Loudoun Changes Bias Policy to Include Gays

Change necessary because of Republican Gov.-elect

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    NEWSLETTERS

    TK

    The Loudoun County Board of Supervisors has voted to expand the county's nondiscrimination policy to include sexual orientation.

    The change, proposed by Supervisor Stevens Miller (D-Dulles District), was approved Tuesday by a vote of 6 to 2, with one abstention by board chairman Scott York (I-at large). The policy applies to employment by the county and also includes rights for transgender employees.

    Current rules protect employees from discrimination based on race, color, religion, sex, age and disability.

    Miller and gay rights advocates in Loudoun told the Washington Post the change was necessary because of Republican Gov.-elect Robert F. McDonnell's record on gay rights issues.

    According to the Post:

    McDonnell clashed with outgoing Gov. Timothy M. Kaine (D) on gay rights in 2006 when McDonnell, then the state attorney general, advised Kaine that he had overstepped his constitutional authority when he outlawed bias against gays in state hiring.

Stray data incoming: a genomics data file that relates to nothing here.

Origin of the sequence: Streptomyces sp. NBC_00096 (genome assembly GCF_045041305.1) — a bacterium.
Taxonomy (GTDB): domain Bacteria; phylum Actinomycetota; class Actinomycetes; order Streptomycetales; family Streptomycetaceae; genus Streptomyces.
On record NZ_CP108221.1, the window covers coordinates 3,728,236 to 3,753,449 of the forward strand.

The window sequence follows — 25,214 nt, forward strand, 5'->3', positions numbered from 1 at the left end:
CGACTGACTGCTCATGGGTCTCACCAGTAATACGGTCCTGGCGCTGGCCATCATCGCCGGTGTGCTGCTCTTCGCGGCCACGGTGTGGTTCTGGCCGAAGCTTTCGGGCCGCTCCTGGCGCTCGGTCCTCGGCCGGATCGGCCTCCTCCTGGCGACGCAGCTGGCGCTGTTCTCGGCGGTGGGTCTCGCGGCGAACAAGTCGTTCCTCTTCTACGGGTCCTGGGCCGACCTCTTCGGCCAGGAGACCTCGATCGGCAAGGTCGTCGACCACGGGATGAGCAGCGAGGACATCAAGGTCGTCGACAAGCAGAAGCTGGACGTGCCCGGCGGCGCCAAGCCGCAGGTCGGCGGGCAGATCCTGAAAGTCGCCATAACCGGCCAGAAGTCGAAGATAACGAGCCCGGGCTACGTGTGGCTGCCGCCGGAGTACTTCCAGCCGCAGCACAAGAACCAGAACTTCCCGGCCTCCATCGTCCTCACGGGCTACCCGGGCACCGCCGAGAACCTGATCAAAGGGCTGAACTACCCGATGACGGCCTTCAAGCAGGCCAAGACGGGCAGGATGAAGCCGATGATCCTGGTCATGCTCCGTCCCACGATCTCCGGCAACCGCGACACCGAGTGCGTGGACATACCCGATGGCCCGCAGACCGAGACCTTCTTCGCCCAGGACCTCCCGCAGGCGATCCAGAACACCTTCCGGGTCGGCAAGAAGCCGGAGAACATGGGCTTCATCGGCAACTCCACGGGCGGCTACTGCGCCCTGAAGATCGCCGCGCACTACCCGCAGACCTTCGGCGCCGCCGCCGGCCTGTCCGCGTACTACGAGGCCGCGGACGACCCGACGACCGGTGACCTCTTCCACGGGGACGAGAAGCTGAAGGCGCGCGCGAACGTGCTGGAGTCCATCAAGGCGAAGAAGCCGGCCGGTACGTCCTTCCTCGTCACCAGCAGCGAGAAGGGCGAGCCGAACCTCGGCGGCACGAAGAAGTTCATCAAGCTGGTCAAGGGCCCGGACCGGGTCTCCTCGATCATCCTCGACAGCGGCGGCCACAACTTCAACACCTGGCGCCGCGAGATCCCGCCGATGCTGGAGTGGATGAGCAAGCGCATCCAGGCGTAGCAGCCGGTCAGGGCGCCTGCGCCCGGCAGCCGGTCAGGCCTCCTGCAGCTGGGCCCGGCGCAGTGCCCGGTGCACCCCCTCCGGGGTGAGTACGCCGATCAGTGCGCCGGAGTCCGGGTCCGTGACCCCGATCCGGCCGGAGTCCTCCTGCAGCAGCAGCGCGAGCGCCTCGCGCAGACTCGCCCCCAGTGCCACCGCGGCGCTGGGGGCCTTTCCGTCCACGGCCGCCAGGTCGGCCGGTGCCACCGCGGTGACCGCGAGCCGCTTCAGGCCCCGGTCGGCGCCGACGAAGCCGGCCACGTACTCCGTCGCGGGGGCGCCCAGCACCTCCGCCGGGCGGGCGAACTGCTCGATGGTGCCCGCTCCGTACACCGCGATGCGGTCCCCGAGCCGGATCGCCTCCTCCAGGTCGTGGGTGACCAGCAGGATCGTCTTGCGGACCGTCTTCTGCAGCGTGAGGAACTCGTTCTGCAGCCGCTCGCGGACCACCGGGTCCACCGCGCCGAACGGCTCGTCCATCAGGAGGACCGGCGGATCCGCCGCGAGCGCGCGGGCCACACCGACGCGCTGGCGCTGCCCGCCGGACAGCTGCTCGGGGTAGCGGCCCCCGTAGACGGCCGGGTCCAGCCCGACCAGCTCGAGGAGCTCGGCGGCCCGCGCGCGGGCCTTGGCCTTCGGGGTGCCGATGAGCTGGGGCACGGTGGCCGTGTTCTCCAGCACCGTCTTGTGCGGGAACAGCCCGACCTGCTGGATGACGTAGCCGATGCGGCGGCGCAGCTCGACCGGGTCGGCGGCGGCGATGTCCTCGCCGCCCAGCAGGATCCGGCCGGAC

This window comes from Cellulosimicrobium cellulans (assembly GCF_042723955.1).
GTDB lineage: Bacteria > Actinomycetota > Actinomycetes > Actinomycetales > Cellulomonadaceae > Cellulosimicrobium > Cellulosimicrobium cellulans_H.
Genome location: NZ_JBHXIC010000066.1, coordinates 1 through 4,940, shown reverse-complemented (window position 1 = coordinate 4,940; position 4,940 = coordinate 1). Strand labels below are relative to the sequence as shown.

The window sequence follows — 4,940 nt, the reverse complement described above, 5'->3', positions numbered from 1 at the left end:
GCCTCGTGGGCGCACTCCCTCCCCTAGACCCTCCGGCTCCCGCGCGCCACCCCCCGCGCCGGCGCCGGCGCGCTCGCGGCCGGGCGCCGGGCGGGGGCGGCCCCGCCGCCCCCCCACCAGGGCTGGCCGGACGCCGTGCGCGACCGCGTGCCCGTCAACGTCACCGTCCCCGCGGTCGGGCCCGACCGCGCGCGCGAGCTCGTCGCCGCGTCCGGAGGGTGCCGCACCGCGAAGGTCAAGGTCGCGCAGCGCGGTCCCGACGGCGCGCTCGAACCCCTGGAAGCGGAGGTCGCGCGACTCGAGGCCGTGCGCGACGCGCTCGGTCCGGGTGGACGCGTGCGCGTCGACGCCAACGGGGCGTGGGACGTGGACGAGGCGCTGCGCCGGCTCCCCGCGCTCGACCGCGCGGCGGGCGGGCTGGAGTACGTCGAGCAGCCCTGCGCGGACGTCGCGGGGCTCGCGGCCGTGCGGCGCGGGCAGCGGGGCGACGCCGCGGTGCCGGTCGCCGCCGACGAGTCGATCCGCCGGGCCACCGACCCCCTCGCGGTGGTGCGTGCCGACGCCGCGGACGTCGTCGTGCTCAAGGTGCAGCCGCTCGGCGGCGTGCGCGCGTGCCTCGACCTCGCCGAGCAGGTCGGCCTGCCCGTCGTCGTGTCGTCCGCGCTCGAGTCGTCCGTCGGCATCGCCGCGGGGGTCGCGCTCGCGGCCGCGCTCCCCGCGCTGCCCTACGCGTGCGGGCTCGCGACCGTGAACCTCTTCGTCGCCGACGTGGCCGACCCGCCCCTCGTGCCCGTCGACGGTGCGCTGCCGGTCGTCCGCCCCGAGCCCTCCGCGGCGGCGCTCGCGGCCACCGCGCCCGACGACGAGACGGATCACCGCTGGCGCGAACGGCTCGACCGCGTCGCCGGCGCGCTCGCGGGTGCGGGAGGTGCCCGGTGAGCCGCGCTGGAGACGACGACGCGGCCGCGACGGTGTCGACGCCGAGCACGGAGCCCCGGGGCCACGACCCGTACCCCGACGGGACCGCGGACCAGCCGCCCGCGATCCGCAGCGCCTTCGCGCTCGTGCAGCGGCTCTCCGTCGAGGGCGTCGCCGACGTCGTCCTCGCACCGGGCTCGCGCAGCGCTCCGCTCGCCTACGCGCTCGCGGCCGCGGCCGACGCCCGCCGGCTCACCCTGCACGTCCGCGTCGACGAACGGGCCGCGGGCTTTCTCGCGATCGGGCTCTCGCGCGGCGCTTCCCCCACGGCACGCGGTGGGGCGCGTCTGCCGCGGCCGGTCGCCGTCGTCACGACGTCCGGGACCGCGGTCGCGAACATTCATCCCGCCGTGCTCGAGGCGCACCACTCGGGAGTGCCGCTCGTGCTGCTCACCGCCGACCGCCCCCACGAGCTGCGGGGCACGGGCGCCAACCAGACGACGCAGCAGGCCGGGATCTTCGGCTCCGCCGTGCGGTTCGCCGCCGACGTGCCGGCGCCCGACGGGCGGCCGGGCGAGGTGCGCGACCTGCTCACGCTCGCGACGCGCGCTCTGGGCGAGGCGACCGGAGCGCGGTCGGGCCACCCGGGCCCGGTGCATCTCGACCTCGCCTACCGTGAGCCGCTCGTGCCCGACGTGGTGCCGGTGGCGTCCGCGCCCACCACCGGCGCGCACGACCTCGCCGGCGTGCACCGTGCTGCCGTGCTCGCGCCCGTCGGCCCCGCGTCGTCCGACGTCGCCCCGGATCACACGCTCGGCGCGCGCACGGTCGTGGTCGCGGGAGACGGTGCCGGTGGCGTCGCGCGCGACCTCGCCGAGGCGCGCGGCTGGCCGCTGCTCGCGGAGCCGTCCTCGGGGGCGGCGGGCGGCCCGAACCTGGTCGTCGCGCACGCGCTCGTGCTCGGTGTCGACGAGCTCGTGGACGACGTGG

McDonnell said during his gubernatorial campaign that he would not issue a similar executive order if he were elected but that he would not discriminate against any employees.

    Miller didn't want to rely on McDonnell's words alone. "People need to know that if they can't get help at the highest level, they can get help from their local government," Miller told the Loudoun Times.

    Republican supervisors Eugene Delgaudio (R-Sterling) and Lori Waters (R-Broad Run), who voted against the measure expressed concern over the policy and what it means, particularly the transgender part.

    "This is freaky, this is bizarre and this is fruity," Delgaudio told the Times.

     

    Added Waters: "Does that mean that men who are dressing as women will starting going into women's restrooms? It might. I don't know."